In the run-up to the recording and release of Drones, each member of the Muse trio have been quoted as saying they were aiming for a ‘back-to-basics’ sound. For a long time, the group have been known for a maximalist sound, using a plethora of effects, extraneous instrumentation and a wall-of-sound approach on such tracks as “Map of the Problematique”, “Stockholm Syndrome” and “The 2nd Law: Unsustainable”, but the sort of ‘basics’ the group were heading for was unclear as the band’s influences are incredibly varied.
The recruitment of Mutt Lange as producer indicated a hard rock record, as his resumé includes working with the likes of AC/DC and Def Leppard among others, and for some fans, this would allow a sigh of relief. The presence of this hard/classic rock influence is felt through much of the record, but the band hasn’t really gone in a wholly basic direction. Many Muse idiosyncrasies are still present on Drones; operatic vocals, hefty bass lines and guitar effects are still here, but on the likes of “Psycho” and “Reapers”, longstanding rock influences such as Rage Against the Machine and Van Halen are hugely prevalent.
“Reapers” takes influence from “Eruption” as the song opens with an extended tapped guitar piece that sates the appetite of any hard rock fan. Moreover, for long-standing Muse fans, the riff from “Psycho” will sound familiar as it has been played frequently at Muse gigs in one of their ‘instrumental breakdowns’ over the past 15 years (most well-known for being played on HAARP – their popular live DVD). Further classic rock influences are apparent in “Dead Inside” and “Defector” as the group’s frequent shout-out to Queen in their close vocal harmonies are present in abundance.
The possible issue with going back-to-basics for a band like Muse concerns the group’s long-standing appeal as a group who take characteristics from a number of influences to form their sound. The issue may be moot, however, as, alongside these rock influences, the polar opposite is also utilised. The layered vocals in “Drones” hold an incredibly potent punch of church music and gospel as Matt Bellamy sings of how his family have all been “killed by drones”; completely unaccompanied. As the closing salvo of the album, it’s an incredibly different tack to take and it begins to display the true variety in what the band listen to and are influenced by.
Further to this, the presence of film soundtrack influences has been well-documented in Muse’s career. “Man with a Harmonica” by Ennio Morricone has been included in their live sets as a prelude to “Knights of Cydonia” since The Resistance tour and this is another influence that has made its way onto Drones in the form of “The Globalist”. The hugely ‘Once Upon a Time in the West’ style opening to the piece segues into a modern prog/space/hard rock opus that lasts a good ten minutes in what is the most ambitious move for Muse since their “Exogenesis” pseudo-symphony.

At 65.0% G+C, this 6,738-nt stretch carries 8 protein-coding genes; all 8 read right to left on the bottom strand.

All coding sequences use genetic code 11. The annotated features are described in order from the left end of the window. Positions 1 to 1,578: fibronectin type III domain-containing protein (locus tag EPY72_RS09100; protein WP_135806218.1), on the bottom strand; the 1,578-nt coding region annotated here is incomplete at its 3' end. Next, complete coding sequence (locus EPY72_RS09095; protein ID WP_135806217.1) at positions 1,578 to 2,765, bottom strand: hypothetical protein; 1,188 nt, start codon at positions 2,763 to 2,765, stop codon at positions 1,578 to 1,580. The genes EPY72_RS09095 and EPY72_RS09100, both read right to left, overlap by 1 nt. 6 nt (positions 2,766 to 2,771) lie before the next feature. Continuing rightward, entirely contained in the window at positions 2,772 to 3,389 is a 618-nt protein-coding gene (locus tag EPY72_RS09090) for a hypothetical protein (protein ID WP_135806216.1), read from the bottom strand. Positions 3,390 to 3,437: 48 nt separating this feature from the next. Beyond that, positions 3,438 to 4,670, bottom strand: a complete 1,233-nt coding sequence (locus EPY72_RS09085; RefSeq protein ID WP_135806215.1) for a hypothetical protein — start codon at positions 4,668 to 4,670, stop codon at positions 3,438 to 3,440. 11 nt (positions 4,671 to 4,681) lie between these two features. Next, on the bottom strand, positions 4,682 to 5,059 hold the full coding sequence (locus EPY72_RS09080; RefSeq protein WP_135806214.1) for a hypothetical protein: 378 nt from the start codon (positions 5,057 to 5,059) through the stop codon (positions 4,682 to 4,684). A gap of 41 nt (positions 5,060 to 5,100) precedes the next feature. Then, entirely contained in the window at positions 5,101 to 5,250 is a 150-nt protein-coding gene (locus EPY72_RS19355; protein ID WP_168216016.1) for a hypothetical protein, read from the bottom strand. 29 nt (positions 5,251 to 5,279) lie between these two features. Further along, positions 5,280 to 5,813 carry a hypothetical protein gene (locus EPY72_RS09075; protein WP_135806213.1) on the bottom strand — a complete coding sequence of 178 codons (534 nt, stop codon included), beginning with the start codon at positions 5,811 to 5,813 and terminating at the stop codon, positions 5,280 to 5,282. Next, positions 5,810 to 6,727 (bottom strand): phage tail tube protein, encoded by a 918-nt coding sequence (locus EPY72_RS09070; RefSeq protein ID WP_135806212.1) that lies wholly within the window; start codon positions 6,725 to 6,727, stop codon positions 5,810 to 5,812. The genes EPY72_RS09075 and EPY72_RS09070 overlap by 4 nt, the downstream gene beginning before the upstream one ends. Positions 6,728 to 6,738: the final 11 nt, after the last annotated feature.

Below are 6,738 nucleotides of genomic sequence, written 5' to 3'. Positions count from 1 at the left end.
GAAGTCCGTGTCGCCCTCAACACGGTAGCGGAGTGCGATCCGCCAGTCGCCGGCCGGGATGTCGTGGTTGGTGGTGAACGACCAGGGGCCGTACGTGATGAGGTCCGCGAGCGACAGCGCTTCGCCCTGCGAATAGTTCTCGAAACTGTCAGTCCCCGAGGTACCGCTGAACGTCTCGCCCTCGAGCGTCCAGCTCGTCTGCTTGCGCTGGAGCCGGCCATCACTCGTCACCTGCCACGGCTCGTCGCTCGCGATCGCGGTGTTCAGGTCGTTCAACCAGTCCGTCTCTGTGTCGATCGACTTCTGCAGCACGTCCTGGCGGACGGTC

“The Globalist” is pulled off in a much more successful fashion, however, and its fluid transition between genres and styles that wouldn’t normally be amalgamated is an impressive move from the Teignmouth alt-rockers. This large number of ubiquitous musical influences may have gone against what the group have said about going ‘back-to-basics’, but the utilisation of each in a well-fashioned manner forms a strong back-drop for the album’s message.
Lyrically, Drones is a concept album that plays to Matt Bellamy’s strengths as a paranoid conspiracy theorist and, as the album’s title suggests, Bellamy’s issue with drone warfare and his worry that the world’s population is turning into mindless parasites are the focus here. Previously, the band have built towards the current theme as The Resistance focused on the need for change after the economic crash, The 2nd Law took note of the world’s propensity to self-destruct (be it through the use of fossil fuels or by mindlessly following political leaders) and this progression in ideals has continued into Drones.
The album as a whole works to form an Orwellian dystopic world, where individualistic thinkers are maligned and ‘drones’ are used at the whim of “the ghosts and shadows” (as referenced in “Mercy”) of a ‘Big Brother’ type figure. To form this anti-utopia, Bellamy uses numerous personae to illustrate the lead character’s transition from a heartbroken person (“now I’m dead inside”) to a controlled individual (“who’ll kill on my command”), then to one who has broken free from the ties that bind (“I’m a defector”). While some lyrics are on the clunky side (“Now you can kill from the safety of your home with drones / Amen”), the overall sentiment and message behind the album are put forward in a rather eloquent manner that sees the trio purvey a serious idea that is fairly well planned out.
While Drones won’t be expected to win ‘Album of the Year’ from reputable music review outlets, the record is an incredibly well put together album that packs the punch required from this band. Operatic vocals, heavy doses of guitars, bass and drums and catchy choruses are all found in abundance on a record whose definition of back-to-basics merely means it’s just the Muse trio – no extra musicians. In short, Drones delivers exactly what a Muse fan wants and, when comparing the album to Muse’s back-catalogue, it could very well be their best record since 2006’s Black Holes and Revelations and will keep many critics, fans and casual listeners happy along the way. Drones is out now via Warmer Music UK, purchase it here.
Words by Matt Hoyle